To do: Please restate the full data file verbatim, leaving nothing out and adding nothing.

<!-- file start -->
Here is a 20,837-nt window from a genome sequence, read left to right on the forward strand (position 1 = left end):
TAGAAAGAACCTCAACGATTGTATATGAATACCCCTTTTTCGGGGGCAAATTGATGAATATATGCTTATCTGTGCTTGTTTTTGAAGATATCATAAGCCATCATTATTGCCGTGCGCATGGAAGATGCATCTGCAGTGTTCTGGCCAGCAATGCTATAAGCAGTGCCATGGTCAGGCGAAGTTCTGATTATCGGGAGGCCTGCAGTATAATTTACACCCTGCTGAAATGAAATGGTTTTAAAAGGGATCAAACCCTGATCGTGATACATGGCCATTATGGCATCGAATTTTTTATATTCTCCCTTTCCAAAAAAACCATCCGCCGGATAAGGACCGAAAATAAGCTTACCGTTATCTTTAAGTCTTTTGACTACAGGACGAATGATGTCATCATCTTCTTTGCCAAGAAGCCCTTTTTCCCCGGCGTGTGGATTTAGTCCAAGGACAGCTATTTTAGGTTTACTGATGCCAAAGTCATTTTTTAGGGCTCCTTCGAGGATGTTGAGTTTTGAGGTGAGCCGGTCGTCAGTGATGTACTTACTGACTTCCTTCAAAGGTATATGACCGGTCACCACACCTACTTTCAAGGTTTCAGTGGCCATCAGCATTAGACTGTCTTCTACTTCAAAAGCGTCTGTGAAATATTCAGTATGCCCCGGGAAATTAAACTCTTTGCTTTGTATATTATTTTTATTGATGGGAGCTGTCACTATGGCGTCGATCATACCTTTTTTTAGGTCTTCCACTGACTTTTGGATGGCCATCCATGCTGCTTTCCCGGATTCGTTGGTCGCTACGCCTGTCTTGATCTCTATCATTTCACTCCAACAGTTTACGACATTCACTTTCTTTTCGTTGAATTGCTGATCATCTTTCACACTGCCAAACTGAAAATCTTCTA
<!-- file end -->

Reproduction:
Here is a 20,837-nt window from a genome sequence, read left to right on the forward strand (position 1 = left end):
TAGAAAGAACCTCAACGATTGTATATGAATACCCCTTTTTCGGGGGCAAATTGATGAATATATGCTTATCTGTGCTTGTTTTTGAAGATATCATAAGCCATCATTATTGCCGTGCGCATGGAAGATGCATCTGCAGTGTTCTGGCCAGCAATGCTATAAGCAGTGCCATGGTCAGGCGAAGTTCTGATTATCGGGAGGCCTGCAGTATAATTTACACCCTGCTGAAATGAAATGGTTTTAAAAGGGATCAAACCCTGATCGTGATACATGGCCATTATGGCATCGAATTTTTTATATTCTCCCTTTCCAAAAAAACCATCCGCCGGATAAGGACCGAAAATAAGCTTACCGTTATCTTTAAGTCTTTTGACTACAGGACGAATGATGTCATCATCTTCTTTGCCAAGAAGCCCTTTTTCCCCGGCGTGTGGATTTAGTCCAAGGACAGCTATTTTAGGTTTACTGATGCCAAAGTCATTTTTTAGGGCTCCTTCGAGGATGTTGAGTTTTGAGGTGAGCCGGTCGTCAGTGATGTACTTACTGACTTCCTTCAAAGGTATATGACCGGTCACCACACCTACTTTCAAGGTTTCAGTGGCCATCAGCATTAGACTGTCTTCTACTTCAAAAGCGTCTGTGAAATATTCAGTATGCCCCGGGAAATTAAACTCTTTGCTTTGTATATTATTTTTATTGATGGGAGCTGTCACTATGGCGTCGATCATACCTTTTTTTAGGTCTTCCACTGACTTTTGGATGGCCATCCATGCTGCTTTCCCGGATTCGTTGGTCGCTACGCCTGTCTTGATCTCTATCATTTCACTCCAACAGTTTACGACATTCACTTTCTTTTCGTTGAATTGCTGATCATCTTTCACACTGCCAAACTGAAAATCTTCTA